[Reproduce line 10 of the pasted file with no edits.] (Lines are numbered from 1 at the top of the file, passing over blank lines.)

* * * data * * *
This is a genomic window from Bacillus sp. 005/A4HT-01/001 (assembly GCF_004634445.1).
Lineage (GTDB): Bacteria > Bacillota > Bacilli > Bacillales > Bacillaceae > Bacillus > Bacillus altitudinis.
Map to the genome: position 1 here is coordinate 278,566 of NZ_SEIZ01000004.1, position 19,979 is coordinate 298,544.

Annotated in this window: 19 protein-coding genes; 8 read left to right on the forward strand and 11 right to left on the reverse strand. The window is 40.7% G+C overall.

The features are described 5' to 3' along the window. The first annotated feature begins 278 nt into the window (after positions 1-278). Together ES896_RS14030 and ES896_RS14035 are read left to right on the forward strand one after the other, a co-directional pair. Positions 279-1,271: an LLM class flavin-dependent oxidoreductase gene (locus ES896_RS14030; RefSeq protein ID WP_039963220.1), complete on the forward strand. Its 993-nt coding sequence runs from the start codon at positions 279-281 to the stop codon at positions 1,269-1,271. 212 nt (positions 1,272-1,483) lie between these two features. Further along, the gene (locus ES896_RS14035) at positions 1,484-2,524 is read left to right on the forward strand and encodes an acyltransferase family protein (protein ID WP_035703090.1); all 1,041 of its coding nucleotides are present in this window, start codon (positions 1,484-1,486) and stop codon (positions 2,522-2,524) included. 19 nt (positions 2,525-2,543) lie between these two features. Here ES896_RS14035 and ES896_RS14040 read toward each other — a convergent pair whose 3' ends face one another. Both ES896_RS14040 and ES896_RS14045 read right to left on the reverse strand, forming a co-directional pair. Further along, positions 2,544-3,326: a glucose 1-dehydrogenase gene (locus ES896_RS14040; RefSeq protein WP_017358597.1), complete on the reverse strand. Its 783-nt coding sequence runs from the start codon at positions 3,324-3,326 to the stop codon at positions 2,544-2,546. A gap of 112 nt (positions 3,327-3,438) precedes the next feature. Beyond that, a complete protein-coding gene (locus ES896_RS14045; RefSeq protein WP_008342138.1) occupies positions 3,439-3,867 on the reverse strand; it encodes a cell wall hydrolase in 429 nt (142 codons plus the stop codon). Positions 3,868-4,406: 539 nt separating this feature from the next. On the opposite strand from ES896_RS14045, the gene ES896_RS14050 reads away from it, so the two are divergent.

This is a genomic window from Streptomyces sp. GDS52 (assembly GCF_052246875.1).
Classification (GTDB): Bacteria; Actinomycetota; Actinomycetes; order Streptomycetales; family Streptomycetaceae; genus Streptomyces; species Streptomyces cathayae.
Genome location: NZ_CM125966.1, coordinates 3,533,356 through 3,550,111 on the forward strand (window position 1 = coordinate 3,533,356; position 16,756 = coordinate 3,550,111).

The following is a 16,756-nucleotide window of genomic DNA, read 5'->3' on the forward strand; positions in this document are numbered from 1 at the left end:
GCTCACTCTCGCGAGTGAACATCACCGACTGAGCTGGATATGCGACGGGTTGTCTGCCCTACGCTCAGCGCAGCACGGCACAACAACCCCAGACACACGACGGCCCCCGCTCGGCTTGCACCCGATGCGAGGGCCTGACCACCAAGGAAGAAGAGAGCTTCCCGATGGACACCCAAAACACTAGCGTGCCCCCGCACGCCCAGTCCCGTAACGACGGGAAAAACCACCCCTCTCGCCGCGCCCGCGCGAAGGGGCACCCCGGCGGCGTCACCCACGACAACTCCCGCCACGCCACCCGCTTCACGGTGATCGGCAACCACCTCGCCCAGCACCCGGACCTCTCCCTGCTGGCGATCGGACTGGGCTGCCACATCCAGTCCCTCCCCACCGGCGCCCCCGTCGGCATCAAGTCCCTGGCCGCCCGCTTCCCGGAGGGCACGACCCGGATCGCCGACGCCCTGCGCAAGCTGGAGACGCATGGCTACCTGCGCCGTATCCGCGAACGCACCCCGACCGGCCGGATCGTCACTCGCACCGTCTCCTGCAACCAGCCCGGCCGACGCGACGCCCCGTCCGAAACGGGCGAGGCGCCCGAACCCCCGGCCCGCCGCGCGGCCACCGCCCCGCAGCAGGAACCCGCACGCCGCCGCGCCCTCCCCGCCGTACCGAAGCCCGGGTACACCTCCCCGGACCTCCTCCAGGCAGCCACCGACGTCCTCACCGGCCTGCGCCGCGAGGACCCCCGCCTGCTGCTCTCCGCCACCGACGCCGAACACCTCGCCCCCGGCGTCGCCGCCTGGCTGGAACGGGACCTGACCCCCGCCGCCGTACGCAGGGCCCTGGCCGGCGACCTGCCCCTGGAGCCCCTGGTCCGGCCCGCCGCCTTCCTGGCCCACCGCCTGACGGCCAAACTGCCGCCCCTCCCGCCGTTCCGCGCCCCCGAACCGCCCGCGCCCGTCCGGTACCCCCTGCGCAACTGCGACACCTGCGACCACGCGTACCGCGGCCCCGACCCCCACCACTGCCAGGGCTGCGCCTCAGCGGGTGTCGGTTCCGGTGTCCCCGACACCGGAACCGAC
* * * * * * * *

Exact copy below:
GCTCACTCTCGCGAGTGAACATCACCGACTGAGCTGGATATGCGACGGGTTGTCTGCCCTACGCTCAGCGCAGCACGGCACAACAACCCCAGACACACGACGGCCCCCGCTCGGCTTGCACCCGATGCGAGGGCCTGACCACCAAGGAAGAAGAGAGCTTCCCGATGGACACCCAAAACACTAGCGTGCCCCCGCACGCCCAGTCCCGTAACGACGGGAAAAACCACCCCTCTCGCCGCGCCCGCGCGAAGGGGCACCCCGGCGGCGTCACCCACGACAACTCCCGCCACGCCACCCGCTTCACGGTGATCGGCAACCACCTCGCCCAGCACCCGGACCTCTCCCTGCTGGCGATCGGACTGGGCTGCCACATCCAGTCCCTCCCCACCGGCGCCCCCGTCGGCATCAAGTCCCTGGCCGCCCGCTTCCCGGAGGGCACGACCCGGATCGCCGACGCCCTGCGCAAGCTGGAGACGCATGGCTACCTGCGCCGTATCCGCGAACGCACCCCGACCGGCCGGATCGTCACTCGCACCGTCTCCTGCAACCAGCCCGGCCGACGCGACGCCCCGTCCGAAACGGGCGAGGCGCCCGAACCCCCGGCCCGCCGCGCGGCCACCGCCCCGCAGCAGGAACCCGCACGCCGCCGCGCCCTCCCCGCCGTACCGAAGCCCGGGTACACCTCCCCGGACCTCCTCCAGGCAGCCACCGACGTCCTCACCGGCCTGCGCCGCGAGGACCCCCGCCTGCTGCTCTCCGCCACCGACGCCGAACACCTCGCCCCCGGCGTCGCCGCCTGGCTGGAACGGGACCTGACCCCCGCCGCCGTACGCAGGGCCCTGGCCGGCGACCTGCCCCTGGAGCCCCTGGTCCGGCCCGCCGCCTTCCTGGCCCACCGCCTGACGGCCAAACTGCCGCCCCTCCCGCCGTTCCGCGCCCCCGAACCGCCCGCGCCCGTCCGGTACCCCCTGCGCAACTGCGACACCTGCGACCACGCGTACCGCGGCCCCGACCCCCACCACTGCCAGGGCTGCGCCTCAGCGGGTGTCGGTTCCGGTGTCCCCGACACCGGAACCGAC